A dead giveaway that Carey and I were playing the blame-and-shame game was the language we’d use: “You always . . .” or “You never . . .”
We’d get stuck in repeating patterns of criticism and defensiveness. We’d both tried and failed at “fighting dirty”—using subtly belittling or critical put-downs to get the other to surrender to our own perspective.
What I didn’t understand then is that words have power. There are no neutral or empty words. The words we speak to our spouses and to ourselves will either build us up or tear us down.
This means I need to choose my words carefully. Blame and shame not only leads to hard feelings, it’s a terrible motivator.
If this has been one of your conflict tactics in your relationship, see it for what it is: self-defeating.
To change the pattern, replace your “you…” language of blame with “I” statements about how you feel. Explain what you value and pay close attention to how your spouse feels and what he or she values.
Search for your part in the blame and shame game. Lay down your arms and wrestle with the ways you’ve treated your spouse like an opponent until you can identify them.
Then apologize in a way that communicates sincerity to your spouse. (For more on sincerely apologizing, hear the conversation I had with Dr. Jennifer Thomas, Episode 20 on the Smart Family Podcast; link here.)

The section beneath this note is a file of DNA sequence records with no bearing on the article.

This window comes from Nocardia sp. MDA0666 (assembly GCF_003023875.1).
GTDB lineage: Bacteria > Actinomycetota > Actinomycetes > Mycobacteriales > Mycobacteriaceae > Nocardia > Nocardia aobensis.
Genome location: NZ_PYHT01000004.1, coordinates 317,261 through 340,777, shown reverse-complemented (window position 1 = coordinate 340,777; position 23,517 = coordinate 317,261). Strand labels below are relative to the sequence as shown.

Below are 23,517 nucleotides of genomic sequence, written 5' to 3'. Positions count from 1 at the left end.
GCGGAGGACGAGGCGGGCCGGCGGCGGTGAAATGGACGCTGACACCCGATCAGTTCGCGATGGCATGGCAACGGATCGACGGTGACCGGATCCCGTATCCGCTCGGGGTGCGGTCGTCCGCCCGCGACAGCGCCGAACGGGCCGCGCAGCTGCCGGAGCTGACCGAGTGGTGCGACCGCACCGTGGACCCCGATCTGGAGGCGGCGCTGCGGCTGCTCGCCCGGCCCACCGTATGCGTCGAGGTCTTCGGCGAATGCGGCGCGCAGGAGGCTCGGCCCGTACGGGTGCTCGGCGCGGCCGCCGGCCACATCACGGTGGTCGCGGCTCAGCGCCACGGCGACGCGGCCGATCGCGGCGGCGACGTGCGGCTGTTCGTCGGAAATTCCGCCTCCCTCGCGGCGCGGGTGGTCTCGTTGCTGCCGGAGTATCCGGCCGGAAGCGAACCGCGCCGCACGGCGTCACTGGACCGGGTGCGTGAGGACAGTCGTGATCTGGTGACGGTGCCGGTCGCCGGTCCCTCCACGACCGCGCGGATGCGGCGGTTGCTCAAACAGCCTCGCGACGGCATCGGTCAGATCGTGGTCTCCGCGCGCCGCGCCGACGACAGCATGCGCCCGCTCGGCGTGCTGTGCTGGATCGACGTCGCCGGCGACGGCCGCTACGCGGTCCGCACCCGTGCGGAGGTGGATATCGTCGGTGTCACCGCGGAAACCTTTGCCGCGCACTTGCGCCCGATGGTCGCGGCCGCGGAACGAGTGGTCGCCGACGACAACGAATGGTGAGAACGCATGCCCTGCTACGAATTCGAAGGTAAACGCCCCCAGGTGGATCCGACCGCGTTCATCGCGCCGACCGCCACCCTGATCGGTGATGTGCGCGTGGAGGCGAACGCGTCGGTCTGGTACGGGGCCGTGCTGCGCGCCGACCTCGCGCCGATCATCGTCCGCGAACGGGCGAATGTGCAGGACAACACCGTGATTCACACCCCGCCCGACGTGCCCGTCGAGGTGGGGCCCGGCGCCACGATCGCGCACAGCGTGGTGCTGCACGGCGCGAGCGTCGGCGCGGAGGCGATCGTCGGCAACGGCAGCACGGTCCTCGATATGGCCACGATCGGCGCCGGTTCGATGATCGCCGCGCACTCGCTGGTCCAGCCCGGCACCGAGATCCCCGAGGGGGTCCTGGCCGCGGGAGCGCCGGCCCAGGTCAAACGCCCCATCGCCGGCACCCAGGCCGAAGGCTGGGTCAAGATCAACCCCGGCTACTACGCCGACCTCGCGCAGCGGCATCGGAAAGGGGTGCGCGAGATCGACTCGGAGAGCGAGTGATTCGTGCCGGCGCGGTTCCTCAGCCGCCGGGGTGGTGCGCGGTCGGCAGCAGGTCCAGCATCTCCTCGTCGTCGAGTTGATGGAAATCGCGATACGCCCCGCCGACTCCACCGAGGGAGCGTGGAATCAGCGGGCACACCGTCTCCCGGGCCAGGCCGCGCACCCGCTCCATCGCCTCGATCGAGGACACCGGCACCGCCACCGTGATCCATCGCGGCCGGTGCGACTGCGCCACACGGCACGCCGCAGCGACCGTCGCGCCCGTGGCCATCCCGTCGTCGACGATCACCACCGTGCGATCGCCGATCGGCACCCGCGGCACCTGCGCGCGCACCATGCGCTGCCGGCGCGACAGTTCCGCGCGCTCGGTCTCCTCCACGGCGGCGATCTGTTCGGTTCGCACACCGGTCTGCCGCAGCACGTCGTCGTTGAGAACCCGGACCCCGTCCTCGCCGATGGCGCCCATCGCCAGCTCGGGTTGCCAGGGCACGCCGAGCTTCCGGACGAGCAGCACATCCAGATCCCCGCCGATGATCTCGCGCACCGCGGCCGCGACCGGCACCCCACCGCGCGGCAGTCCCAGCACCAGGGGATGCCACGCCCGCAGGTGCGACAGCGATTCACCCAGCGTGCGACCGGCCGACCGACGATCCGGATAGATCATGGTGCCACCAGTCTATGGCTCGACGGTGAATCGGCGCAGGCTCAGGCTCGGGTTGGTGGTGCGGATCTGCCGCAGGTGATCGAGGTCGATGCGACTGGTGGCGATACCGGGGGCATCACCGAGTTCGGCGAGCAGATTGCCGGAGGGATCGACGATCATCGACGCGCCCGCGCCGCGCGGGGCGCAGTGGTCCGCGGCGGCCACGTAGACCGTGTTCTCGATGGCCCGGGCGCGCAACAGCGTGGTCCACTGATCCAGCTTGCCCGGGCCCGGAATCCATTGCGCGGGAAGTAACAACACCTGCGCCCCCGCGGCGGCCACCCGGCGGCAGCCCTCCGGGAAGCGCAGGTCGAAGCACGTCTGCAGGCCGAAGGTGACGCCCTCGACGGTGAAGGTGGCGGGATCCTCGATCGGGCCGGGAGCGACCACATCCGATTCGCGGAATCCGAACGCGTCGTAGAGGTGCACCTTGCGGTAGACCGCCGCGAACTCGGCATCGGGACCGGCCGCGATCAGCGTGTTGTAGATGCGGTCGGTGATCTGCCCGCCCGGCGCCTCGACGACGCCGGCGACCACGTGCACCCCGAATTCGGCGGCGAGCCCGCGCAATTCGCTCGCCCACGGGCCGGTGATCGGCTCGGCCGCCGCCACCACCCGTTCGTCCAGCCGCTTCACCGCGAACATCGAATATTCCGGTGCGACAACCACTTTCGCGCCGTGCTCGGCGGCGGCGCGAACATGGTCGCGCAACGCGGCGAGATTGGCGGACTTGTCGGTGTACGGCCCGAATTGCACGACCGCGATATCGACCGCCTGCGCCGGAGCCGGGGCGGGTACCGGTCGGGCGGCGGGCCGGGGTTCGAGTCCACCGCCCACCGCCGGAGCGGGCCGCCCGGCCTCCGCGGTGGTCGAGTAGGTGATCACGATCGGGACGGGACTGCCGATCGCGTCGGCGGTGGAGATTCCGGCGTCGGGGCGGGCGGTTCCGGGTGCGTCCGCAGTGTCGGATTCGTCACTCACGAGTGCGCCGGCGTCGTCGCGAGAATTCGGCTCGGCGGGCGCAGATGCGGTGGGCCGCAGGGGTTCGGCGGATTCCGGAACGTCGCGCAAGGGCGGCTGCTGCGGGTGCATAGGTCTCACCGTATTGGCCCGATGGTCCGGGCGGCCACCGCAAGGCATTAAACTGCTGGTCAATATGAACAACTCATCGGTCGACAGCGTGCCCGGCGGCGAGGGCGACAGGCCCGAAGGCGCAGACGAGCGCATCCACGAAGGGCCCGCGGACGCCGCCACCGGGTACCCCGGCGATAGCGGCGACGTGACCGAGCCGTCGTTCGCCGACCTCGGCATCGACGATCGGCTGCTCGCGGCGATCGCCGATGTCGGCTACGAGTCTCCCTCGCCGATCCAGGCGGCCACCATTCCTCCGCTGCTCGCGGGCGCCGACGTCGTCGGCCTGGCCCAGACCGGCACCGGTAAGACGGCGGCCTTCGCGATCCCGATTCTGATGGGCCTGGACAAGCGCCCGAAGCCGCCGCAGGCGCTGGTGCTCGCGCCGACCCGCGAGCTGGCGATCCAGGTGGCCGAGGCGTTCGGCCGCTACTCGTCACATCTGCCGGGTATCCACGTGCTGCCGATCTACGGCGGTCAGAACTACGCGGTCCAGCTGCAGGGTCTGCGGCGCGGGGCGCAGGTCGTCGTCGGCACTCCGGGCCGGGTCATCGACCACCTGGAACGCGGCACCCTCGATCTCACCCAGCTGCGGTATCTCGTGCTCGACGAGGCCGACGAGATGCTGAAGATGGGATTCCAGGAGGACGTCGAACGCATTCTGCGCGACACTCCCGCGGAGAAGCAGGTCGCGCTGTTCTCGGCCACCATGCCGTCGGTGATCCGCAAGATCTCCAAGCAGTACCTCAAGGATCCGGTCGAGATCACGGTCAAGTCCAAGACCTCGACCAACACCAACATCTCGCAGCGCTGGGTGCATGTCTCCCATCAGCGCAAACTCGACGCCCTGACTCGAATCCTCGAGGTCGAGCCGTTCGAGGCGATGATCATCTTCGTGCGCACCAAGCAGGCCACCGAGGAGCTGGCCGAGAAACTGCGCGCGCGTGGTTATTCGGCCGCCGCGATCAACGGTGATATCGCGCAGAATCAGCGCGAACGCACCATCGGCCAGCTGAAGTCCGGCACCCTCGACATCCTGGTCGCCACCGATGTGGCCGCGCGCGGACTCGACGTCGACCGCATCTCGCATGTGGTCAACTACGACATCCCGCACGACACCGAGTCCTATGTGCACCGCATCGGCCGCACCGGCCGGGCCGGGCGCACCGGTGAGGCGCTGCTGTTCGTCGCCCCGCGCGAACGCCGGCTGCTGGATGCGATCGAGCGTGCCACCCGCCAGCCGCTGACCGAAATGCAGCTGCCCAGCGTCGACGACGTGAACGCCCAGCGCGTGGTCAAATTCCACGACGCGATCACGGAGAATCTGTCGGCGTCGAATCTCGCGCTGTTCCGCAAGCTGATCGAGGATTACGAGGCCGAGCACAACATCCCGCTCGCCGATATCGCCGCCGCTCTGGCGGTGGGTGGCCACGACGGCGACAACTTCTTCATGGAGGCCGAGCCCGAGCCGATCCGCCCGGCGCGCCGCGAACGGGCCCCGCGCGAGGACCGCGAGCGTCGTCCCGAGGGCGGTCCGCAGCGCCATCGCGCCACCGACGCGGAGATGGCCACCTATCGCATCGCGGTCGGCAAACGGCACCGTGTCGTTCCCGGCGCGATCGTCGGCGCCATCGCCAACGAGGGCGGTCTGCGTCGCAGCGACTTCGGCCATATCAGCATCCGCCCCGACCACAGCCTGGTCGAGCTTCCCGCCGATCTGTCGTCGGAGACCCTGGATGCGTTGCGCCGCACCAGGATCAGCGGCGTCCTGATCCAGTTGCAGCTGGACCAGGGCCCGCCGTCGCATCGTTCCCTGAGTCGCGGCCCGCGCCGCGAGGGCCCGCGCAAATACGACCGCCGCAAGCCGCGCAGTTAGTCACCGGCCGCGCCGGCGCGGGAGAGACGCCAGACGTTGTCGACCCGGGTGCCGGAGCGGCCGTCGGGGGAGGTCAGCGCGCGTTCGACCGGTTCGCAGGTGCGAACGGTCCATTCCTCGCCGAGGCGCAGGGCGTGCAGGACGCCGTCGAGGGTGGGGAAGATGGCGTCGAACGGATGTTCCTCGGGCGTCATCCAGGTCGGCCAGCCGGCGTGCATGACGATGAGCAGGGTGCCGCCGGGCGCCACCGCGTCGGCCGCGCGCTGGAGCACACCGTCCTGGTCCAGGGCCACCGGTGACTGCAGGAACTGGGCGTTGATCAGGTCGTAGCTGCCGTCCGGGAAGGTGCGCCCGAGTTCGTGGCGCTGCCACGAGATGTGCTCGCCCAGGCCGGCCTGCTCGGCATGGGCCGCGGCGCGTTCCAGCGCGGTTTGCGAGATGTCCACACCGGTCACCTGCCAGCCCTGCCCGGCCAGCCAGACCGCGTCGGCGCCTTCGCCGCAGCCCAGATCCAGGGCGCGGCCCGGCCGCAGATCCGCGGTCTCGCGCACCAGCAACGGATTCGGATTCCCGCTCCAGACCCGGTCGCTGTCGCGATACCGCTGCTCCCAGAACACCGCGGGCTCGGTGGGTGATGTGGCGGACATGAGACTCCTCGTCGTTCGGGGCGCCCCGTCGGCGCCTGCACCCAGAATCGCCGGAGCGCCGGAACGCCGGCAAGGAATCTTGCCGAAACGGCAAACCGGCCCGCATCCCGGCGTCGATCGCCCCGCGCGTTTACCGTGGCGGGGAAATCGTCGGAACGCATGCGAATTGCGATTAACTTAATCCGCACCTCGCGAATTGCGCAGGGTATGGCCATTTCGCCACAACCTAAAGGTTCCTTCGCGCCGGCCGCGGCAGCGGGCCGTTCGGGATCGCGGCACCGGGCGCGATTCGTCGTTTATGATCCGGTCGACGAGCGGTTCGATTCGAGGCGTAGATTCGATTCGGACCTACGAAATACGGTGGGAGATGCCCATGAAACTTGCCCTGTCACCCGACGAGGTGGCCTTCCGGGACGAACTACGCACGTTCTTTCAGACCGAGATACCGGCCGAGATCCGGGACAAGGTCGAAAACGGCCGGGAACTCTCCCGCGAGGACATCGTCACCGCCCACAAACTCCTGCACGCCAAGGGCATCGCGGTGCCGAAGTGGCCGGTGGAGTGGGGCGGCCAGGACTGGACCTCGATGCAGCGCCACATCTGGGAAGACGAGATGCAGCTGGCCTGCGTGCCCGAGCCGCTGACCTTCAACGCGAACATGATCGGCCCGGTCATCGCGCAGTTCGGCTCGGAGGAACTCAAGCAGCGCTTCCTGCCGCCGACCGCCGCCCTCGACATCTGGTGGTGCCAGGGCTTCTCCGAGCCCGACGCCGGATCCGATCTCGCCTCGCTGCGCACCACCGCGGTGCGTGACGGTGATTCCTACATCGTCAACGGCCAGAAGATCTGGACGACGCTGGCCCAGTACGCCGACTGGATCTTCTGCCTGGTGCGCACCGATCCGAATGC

Ask yourself, how am I a part of this problem? What do I need to change to be a part of the solution?
2. Stop Thinking Your Way Is The Only Way
The way Carey and I used to communicate over clashing expectations became more about defending our view or proving a point than it was about figuring out the next steps that would lead to a mutually acceptable solution.
Have you ever heard that ‘it’s more important to do right than to be right’? Doing right involves a lot of listening. It also involves being able to accept with humility that your way isn’t the only norm or ‘the right way.’
Doing right means responding with kindness and respect even when you don’t agree with what your partner is saying. Doing right also involves digging into your creativity.
What?! Who says I need to be creative in my marriage? Pretty sure that wasn’t anywhere in our vows…
In the early years of our marriage, I held the mistaken belief that where we had our differences, my view was the better one.